“We express our disappointment that this important synod has become a forum for political attacks on Israel in the best history of Arab propaganda,” Ayalon said in a statement. “The synod was hijacked by an anti-Israel majority.”
Ayalon then called on the Vatican to distance itself from the comments, which the Israeli official said amounted to “libel.”
“We call on the Vatican to distance themselves from Archbishop Bustros’ comments which are a libel against the Jewish People and the State of Israel and should not be construed as the Vatican’s official position,” the foreign minister said in his statement. “These outrageous comments should not cast a shadow over the important relationship between the Vatican, the state of Israel and the Jewish people.”
The Palestinian Authority, however, praised Bustros’ comments.
“Israel cannot use the biblical concept of a promised land or chosen people to justify new settlements in Jerusalem or Israeli territorial claims,” Saeb Erakat, a spokesman for Palestinian Authority President Mahmoud Abbas, said in a statement released Sunday.
Erakat said the synod sent “a clear a message to the government of Israel that it may not claim that Jerusalem is an exclusively Israeli city.”
“The Palestinian people will thus have an independent and sovereign homeland where they can live with dignity and security,” the statement continued optimistically. “The State of Israel will be able to enjoy peace and security within their internationally recognized borders.”
“The Holy City of Jerusalem will be able to acquire its proper status, which respects its particular character, its holiness and the religious patrimony of the three religions: Jewish, Christian and Muslim,” it said. “We hope that the two-state-solution might become a reality and not a dream only.”
Pope Benedict XVI first called for a two-state solution to the Middle East crisis during a visit to the region in May 2009 when he voiced the Vatican’s support of a sovereign Palestinian homeland. At the time, Israeli Prime Minister Benjamin Netanyahu was opposed to a two-state solution.
The Vatican, however, eager to boost its sagging popularity worldwide, noted during the synod that only 2.1 per cent of those living in Israel are Christian, who continue to be outnumbered by high Jewish and Muslim birthrates.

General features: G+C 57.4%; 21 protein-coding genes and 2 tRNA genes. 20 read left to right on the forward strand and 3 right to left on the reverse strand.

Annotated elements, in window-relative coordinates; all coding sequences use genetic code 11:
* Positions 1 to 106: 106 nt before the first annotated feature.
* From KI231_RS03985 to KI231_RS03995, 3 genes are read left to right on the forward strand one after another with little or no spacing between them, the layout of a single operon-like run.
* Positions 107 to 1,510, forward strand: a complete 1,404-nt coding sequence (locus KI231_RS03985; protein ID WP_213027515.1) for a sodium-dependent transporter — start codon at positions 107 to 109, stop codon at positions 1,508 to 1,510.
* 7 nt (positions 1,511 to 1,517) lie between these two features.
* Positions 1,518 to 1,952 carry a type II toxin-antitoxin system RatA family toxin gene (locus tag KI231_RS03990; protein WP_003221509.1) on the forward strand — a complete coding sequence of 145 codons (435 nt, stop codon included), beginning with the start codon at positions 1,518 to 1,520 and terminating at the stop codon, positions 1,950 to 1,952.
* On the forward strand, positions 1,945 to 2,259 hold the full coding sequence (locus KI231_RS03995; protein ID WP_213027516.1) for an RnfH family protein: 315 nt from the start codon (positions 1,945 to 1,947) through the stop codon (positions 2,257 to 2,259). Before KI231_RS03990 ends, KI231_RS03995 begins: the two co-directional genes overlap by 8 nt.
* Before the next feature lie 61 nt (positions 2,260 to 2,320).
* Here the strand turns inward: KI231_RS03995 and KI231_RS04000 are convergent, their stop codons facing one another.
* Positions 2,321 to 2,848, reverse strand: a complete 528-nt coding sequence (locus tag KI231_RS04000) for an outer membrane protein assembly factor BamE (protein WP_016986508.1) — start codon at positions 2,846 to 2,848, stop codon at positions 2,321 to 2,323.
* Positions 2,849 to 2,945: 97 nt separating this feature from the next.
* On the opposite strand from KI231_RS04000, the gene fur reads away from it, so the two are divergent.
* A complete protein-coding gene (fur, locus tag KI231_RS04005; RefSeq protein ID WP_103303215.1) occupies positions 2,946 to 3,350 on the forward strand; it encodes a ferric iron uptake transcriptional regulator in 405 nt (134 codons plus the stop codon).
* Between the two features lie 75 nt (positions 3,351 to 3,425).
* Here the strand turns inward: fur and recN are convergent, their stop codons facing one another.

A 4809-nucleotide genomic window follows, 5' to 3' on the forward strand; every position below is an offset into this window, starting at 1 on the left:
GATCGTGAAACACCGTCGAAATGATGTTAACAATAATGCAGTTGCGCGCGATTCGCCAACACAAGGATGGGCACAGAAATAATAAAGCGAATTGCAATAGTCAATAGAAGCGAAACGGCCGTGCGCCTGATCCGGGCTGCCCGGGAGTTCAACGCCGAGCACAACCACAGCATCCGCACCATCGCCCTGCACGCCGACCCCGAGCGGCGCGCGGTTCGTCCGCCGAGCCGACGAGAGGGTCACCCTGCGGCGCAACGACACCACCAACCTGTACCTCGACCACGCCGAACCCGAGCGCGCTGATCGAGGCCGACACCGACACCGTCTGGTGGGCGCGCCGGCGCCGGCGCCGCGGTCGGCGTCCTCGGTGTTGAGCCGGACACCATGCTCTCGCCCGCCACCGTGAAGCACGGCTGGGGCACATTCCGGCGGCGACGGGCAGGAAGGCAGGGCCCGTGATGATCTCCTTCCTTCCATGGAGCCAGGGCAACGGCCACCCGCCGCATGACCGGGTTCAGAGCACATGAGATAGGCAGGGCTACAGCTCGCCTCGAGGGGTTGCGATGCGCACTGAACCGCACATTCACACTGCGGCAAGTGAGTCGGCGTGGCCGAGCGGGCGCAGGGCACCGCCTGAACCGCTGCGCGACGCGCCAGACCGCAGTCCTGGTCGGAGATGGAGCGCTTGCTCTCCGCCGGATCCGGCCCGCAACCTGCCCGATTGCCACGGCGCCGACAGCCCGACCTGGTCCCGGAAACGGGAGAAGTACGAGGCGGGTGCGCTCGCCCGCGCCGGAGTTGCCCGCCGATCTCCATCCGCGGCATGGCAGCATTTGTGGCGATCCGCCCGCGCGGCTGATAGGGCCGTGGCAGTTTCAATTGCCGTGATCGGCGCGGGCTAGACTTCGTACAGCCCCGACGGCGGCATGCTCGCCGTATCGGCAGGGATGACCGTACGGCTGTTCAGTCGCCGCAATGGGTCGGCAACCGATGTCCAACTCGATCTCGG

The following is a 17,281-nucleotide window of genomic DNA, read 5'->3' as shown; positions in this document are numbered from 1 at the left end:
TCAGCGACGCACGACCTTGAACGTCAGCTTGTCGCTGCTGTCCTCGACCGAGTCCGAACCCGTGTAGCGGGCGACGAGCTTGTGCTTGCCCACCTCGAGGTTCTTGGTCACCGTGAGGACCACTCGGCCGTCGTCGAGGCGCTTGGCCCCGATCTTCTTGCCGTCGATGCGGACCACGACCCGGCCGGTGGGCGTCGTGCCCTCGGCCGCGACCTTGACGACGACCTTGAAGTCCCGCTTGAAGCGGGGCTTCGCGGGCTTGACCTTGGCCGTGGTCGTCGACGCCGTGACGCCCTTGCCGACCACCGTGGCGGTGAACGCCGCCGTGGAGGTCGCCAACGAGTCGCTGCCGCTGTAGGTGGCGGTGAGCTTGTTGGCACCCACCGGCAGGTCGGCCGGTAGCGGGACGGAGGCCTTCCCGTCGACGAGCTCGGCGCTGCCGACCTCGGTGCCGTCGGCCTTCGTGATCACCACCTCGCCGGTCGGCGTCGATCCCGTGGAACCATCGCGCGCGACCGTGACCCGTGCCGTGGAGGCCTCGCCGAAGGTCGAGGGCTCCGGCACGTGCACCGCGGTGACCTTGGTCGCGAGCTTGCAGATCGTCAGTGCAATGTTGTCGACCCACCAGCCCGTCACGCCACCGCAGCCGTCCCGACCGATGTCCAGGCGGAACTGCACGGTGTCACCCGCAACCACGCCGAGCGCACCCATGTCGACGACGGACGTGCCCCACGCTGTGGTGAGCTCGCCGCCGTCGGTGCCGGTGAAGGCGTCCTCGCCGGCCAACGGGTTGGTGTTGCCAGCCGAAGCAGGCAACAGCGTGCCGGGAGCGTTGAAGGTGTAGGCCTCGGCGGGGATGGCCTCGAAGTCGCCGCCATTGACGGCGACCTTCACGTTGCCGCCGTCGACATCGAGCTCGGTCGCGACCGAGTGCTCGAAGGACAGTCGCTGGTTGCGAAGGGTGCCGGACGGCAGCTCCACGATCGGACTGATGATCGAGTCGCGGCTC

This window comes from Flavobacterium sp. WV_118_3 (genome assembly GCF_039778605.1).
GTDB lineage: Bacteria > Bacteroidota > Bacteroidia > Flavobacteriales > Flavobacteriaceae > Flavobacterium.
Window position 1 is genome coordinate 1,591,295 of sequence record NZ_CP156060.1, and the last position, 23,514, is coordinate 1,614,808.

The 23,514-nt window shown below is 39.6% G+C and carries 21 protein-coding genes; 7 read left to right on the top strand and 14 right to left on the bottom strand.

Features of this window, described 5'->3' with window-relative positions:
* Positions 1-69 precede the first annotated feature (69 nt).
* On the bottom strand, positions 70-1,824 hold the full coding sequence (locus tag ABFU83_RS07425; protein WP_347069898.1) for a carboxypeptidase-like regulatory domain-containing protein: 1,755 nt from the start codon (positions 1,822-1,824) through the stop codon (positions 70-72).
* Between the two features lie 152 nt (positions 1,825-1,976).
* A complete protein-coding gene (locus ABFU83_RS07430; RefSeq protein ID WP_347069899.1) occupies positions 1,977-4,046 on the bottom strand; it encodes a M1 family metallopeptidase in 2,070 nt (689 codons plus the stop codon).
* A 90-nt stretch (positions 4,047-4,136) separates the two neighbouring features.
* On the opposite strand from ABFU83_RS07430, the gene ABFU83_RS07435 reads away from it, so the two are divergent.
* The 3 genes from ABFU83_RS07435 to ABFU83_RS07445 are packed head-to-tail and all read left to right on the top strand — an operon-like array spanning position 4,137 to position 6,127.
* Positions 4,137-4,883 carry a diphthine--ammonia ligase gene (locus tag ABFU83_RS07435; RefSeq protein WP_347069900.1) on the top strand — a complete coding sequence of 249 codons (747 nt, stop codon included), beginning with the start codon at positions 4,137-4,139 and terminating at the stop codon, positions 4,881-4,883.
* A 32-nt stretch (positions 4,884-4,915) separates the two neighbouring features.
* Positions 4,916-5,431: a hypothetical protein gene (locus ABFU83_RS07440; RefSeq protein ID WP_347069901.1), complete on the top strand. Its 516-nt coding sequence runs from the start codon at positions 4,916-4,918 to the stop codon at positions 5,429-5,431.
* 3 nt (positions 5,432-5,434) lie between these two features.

The Catholic Church also mentioned conflict, religious discrimination and economic woes as the cause of its shrinking influence in the Middle East.
No sign of apology
The Vatican in January blamed Israel not only for the exodus of Christians from Palestinian-controlled territories, but for the plight of Christians across the entire Middle East.
The statement, which served as the basis for the latest Vatican synod, was also authored by Arab bishops from the Middle East, who argued that Israel’s “occupation” of Arab-claimed lands is the root cause of most of the oppression suffered by Christians in the region.
They suggested that in the absence of an “occupation,” radical Islamic forces across the Middle East would lose their support base, and stop causing problems for Christians.
The Vatican said they were not trying to take sides in the issue, but that the Arab bishops “know the situation well.”
This is not the first time of late that religious tensions have boiled over between the adherents of Judaism and Christianity.
Earlier this year, the Catholic Church became suddenly embroiled in a string of pedophile cases, some of them dating back many years. Some inside of the Catholic Church saw a “Jewish conspiracy” behind the reports.
Cardinal Oscar Andres Rodriguez Meridiaga, the archbishop of Honduras, said there was something curious about the media’s timing of the revelations, coming as they did as the conflict in the Middle East was heating up.
“It certainly makes me think that in a moment in which all the attention of the mass media was focused on the Middle East, all the many injustices done against the Palestinian people, the print media and the TV in the United States became obsessed with sexual scandals that happened 40 years ago, 30 years ago … “
L’Osservatore Romano, the Vatican’s daily newspaper, criticized what it said was a “clear and despicable intention” by the media to strike at Benedict “at any cost.”